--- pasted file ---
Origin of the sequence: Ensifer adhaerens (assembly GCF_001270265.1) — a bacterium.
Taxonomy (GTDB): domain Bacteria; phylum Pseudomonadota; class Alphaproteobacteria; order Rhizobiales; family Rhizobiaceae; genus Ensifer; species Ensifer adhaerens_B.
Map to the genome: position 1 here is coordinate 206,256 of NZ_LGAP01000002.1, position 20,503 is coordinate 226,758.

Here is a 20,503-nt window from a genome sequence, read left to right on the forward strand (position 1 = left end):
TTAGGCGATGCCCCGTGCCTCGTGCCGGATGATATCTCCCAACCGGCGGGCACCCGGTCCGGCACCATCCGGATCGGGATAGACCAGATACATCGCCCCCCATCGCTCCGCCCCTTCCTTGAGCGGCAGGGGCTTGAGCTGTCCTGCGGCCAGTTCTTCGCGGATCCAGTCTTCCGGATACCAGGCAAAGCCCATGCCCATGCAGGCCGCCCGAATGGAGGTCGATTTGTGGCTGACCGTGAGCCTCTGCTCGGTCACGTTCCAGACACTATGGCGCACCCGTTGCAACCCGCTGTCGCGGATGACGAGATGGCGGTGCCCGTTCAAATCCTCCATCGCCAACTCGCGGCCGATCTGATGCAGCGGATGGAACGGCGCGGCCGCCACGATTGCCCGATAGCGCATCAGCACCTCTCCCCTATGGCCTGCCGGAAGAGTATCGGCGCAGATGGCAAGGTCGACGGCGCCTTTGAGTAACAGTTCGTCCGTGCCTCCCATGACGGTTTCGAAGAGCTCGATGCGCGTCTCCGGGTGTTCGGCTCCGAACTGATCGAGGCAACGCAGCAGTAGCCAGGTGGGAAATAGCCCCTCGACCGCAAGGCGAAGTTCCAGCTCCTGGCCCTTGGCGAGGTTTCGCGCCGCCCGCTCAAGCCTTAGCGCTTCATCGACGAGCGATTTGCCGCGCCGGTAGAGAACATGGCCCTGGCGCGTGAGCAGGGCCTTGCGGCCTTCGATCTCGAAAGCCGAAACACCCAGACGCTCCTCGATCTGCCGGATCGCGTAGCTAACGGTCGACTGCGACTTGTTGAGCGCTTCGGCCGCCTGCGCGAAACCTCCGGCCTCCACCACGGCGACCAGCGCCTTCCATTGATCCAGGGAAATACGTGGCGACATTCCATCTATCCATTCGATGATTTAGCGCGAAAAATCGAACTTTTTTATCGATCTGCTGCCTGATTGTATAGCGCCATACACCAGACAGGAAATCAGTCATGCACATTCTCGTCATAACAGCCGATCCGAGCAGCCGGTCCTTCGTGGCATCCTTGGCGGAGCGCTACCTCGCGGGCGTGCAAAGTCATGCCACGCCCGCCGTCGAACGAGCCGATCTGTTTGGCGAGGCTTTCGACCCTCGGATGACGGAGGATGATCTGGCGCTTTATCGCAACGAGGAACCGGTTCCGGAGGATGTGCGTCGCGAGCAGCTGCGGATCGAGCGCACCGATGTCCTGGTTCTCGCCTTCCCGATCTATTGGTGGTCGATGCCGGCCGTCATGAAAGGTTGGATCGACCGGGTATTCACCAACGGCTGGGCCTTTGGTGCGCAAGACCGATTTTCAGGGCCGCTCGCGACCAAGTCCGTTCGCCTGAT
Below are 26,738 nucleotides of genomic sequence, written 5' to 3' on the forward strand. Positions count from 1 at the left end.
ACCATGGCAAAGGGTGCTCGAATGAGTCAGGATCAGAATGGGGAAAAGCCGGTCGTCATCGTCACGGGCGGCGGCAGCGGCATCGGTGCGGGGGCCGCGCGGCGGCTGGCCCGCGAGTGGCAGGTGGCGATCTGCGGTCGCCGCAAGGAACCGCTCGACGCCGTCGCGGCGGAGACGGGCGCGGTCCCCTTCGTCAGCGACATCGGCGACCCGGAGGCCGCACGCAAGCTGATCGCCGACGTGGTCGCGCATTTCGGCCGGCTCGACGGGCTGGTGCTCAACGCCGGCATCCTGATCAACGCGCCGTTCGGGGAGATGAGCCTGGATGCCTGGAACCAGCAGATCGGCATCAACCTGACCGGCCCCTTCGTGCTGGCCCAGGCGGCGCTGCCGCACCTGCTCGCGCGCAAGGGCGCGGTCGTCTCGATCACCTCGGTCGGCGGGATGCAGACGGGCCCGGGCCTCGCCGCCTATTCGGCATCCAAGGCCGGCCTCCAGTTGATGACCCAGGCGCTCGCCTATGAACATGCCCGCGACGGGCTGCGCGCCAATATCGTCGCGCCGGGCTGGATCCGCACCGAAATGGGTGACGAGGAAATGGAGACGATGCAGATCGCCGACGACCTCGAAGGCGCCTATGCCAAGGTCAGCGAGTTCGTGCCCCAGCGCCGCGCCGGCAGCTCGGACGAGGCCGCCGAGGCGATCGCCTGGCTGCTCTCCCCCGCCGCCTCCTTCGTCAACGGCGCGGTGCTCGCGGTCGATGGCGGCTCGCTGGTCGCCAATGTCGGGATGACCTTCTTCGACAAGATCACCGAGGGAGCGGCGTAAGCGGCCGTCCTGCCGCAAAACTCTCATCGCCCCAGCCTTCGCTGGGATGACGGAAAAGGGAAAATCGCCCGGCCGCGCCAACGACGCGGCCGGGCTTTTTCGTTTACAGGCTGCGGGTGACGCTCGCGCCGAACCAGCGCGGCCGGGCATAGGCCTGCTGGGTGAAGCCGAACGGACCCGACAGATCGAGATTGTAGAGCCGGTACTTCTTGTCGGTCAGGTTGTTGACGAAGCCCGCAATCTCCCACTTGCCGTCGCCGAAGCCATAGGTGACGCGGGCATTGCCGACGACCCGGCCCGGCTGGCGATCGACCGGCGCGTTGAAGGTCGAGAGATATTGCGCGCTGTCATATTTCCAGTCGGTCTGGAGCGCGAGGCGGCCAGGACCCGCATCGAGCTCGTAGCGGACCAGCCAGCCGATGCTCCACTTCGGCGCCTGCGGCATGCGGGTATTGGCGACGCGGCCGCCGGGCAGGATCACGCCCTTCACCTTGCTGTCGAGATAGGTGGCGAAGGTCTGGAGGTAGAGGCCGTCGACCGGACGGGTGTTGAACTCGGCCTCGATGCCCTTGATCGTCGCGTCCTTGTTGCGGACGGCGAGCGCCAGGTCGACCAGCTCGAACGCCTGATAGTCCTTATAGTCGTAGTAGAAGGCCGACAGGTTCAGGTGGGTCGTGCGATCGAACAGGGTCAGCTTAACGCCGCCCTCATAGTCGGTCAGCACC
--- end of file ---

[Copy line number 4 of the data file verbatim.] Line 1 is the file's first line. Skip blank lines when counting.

Here is a 20,503-nt window from a genome sequence, read left to right on the forward strand (position 1 = left end):